As a final thought consider the implications and etymological similarities between whisker, whisper, whistle and whiskey. It seems to me there is a lot of puckering involved. Can this really be natural?

How can I control my life when I can’t control my hair? Anonymous

THE UNCERTAINTY PRINCIPLE

I received an email this morning from my friend Susan telling me that a woman we both knew had died last Friday. Over the years Susan had kept me apprised of the highlights of this woman’s journey – the surgeries, the moves back and forth to her family, her struggle for independence. Although I had not known her well I was sad to learn she had died at just 66, not that old by today’s standards.

I remember both my mother and my Aunt Lucy telling me they never expected to live as long as they did – my mother to 93 and my aunt still going strong at 97. They had far surpassed the statistical norms of their generation. In 1911, for instance, the year my mother was born, the average life span for a woman was 50 years and 54 for men. Think about it – most women never lived long enough to go through menopause or see their grandchildren grow up.  Most men never retired.

When I was born in 1945 women had an average life span of 63; for a man, 68. I beat the bookies although there are many from my graduating class who are already gone. Like my mother, I may be surprised by living longer than I expect.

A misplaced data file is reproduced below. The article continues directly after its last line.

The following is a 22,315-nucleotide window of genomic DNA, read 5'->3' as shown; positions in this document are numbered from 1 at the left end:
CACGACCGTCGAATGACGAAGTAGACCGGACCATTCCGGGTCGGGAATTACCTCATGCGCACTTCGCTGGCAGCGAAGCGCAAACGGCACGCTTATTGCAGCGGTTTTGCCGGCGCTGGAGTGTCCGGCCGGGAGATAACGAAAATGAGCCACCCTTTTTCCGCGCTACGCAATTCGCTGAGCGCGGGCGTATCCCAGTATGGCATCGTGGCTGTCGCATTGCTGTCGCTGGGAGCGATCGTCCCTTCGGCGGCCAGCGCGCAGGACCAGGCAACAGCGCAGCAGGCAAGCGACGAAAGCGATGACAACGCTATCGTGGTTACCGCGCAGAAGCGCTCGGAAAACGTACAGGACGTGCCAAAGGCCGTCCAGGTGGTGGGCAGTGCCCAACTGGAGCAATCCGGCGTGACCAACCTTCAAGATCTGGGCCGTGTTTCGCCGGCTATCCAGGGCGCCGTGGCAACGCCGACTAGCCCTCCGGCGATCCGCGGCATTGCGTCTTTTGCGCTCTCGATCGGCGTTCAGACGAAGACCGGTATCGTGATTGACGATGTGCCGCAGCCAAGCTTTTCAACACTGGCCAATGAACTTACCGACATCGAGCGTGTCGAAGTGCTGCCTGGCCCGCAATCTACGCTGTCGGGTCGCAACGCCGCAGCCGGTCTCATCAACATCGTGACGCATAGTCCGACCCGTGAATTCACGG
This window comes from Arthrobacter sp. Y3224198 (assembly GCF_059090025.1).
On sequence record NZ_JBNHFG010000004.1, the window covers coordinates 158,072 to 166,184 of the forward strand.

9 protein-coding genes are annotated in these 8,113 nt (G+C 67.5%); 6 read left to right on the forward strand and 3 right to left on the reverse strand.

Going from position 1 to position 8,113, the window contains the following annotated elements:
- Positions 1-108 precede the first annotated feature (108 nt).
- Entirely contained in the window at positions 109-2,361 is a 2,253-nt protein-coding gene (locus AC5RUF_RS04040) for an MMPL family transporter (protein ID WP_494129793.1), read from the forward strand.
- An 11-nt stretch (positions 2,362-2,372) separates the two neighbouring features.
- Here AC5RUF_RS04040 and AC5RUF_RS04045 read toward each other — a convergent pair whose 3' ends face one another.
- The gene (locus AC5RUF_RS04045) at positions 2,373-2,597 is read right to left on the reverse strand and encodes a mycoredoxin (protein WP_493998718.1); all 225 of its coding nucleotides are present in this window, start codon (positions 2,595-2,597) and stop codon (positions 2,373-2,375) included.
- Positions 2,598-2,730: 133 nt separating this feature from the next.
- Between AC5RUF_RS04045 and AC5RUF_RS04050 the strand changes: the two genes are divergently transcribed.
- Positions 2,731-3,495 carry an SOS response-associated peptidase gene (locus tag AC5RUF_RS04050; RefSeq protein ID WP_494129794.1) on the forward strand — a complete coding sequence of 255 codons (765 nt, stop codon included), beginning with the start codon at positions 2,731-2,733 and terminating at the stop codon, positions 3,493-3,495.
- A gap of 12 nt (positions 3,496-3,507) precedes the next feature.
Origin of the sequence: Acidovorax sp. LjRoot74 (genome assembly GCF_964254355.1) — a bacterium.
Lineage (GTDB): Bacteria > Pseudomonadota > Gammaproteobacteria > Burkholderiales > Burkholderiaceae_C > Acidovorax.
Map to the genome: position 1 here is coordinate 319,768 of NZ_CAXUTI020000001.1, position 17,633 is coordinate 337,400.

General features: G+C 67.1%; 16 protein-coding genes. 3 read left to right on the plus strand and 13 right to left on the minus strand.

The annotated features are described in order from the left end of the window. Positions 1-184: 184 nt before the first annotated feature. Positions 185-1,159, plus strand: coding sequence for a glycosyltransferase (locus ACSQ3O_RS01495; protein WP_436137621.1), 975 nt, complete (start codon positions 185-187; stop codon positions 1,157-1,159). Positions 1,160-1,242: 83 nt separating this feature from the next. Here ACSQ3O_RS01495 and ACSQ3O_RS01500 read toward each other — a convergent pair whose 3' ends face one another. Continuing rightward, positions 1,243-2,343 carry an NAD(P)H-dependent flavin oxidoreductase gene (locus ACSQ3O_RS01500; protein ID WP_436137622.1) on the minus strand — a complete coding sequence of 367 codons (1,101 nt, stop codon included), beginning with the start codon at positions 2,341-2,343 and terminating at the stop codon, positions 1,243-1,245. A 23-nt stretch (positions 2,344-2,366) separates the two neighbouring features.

Life is uncertain and the fear of dying is the most basic of all, the hydra head from which all other fears twist and twine. Our western culture does not like to acknowledge the possibility, nay, inevitability of death and our best efforts are bent towards postponing rather than preparing for it.

Our religions promise us various forms and states of immortality and call upon the assertions of long dead saints to support their claims. But our current reliance upon the rational and material undermines belief in these possibilities. The gods of our fathers have been replaced by the gods of science and technology.

Since we no longer believe in life after death, we must prolong life as long as possible. The same science that brings us stem cell research, genetic manipulation and a sheep named Dolly also tells us that no energy is ever destroyed only transformed. And what is life if not energy? Only view a recently deceased person and you will immediately see the body is a mere inanimate shell. The animating presence, the energy, has left.